"Lessons Earned" by John Sanderson: Put Others First

by John Sanderson, CPA, CIMA® Mar 30, 2023 Lessons Earned

In this series, we share some of John Sanderson's favorite insights and anecdotes from his book, “Lessons Earned.” Throughout the book, John shares dozens of lessons he has learned, starting as a young boy and culminating with his leadership as founder and chairman of Sanderson Wealth Management.



When I was growing up, my Grandma Woodward taught me to be afraid of three things: dogs, water, and heights. I took these lessons to heart, although it wasn’t easy living near the Erie Canal, where I often had to walk across rusty old bridges, desperately trying not to glance at the dark, murky water looming far, far below. Perhaps that’s why I became an accountant, since I figured the only workplace hazard would be the occasional paper cut.

When I started at Ernst & Young, one of my first assignments was to perform an audit at a plastic plant in upstate New York, where one of the world’s most well-known oil companies manufactured plastic bags. My job was to go to the plant, inspect the facility, and take inventory of their materials. I would be joined by a junior colleague who started just a few months after I did.

As we toured the factory, what quickly caught my attention were the towering silos where they stored the polypropylene, a type of plastic used to make bags, containers, and other items. The silos holding the polypropylene were easily 50 or 60 feet tall—their imposing walls rising the height of a small apartment building straight up.

As part of the inventory, we had to climb a ladder to the top of the tank, drop a measuring device inside, and then see how far down it went. This would show us exactly how much polypropylene the tank held at the time.

With my Grandmother’s cautionary words about heights ringing in my ears, I turned to my colleague to ask him to go up the ladder instead of me. There was only one problem, as I could clearly see from his shaking hands and ghost-white face: he was even more afraid of heights than I was, if you can imagine that.

For a brief moment, I considered just guessing at the amount of polypropylene in the tank and reporting back to my bosses. But the only thing that scared me more than heights was the prospect of losing my job. So I took a deep breath, and lifted my foot up onto the first rung. It was time to gut it out and face my worst fear.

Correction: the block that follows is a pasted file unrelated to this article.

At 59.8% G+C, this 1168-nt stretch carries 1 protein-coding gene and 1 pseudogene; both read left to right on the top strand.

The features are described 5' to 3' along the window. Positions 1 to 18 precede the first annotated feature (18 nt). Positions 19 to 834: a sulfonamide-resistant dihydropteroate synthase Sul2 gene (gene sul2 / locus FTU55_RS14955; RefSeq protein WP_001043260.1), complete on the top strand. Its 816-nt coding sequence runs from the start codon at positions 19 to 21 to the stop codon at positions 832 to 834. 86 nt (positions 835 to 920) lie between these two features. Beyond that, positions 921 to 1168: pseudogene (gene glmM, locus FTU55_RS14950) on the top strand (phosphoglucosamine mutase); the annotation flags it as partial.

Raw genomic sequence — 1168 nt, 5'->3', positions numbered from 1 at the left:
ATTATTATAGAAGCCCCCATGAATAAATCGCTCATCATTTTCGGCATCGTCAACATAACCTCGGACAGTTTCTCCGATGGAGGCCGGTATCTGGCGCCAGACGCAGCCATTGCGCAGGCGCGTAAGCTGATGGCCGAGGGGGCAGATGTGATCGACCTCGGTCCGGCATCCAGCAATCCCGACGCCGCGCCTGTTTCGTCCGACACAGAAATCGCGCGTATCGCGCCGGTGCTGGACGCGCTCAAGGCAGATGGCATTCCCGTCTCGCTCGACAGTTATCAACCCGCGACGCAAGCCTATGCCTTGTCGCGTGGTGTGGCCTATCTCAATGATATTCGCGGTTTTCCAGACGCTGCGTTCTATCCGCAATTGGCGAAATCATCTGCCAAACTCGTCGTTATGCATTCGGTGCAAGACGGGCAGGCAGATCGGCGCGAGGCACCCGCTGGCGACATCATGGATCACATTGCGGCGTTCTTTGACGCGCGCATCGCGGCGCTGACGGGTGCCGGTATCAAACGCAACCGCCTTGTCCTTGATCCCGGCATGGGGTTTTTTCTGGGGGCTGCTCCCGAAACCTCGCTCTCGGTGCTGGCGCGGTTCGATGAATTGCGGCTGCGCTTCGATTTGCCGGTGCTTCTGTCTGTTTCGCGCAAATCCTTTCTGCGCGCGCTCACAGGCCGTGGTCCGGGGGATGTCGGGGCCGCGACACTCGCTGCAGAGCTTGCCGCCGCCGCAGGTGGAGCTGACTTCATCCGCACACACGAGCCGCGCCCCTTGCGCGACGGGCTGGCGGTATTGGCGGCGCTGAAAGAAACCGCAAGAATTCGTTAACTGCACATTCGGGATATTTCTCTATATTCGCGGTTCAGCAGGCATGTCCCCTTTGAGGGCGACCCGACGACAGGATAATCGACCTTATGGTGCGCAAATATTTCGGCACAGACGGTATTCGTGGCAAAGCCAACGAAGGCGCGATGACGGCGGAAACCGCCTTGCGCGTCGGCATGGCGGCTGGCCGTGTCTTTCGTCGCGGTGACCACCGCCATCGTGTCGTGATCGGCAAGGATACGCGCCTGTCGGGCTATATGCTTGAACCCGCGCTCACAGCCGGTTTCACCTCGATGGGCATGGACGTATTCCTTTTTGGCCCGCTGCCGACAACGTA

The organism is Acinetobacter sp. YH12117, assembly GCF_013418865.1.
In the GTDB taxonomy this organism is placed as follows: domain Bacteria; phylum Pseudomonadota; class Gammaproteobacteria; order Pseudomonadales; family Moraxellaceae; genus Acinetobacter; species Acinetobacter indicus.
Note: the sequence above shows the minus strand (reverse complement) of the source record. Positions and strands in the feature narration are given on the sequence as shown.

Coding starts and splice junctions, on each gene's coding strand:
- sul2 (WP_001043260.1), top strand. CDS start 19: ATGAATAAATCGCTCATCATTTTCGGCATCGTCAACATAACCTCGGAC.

One terrifying step at a time, I made my way to the top—likely the slowest person in the history of that plant to ever to climb that ladder, but that was the least of my worries. I didn’t dare look down the entire time, except to quickly lower the measuring device into the tank and then hoist it back up.

Fortunately, I didn’t fall in. But that only meant I had to make the equally terrifying trip back down the ladder. At least I would be greeted by the wonderful safety of the firm ground below.

That day, I realized an important lesson: sometimes you must conquer your fear to save others from an even worse fear. The job had to be done, my colleague was terrified, so I did the job. I was senior to him, so theoretically I could have forced him to make the climb. But my colleague, who I’m still friends with to this day, was clearly more scared than I was, and has never forgotten what I did for him.

To this day, I still could not tell you how I made it up 65 feet on a metal ladder to peer down into those tanks. It was one of the hardest things I ever had to do—but also one of the easiest choices I’ve ever made.


Reprinted with permission from "Lessons Earned: Stories from a Lifetime Spent Fully Invested," copyright © 2022 John R. Sanderson.

This story reflects the author’s present recollections of people and experiences over time. Some identifying details have been changed and some dialogue has been recreated. While the author has made a concerted effort to provide accurate information, neither the publisher nor the author shall have any liability or responsibility for any adverse effects or loss caused, or alleged to be caused, directly or indirectly, by any information included in this story.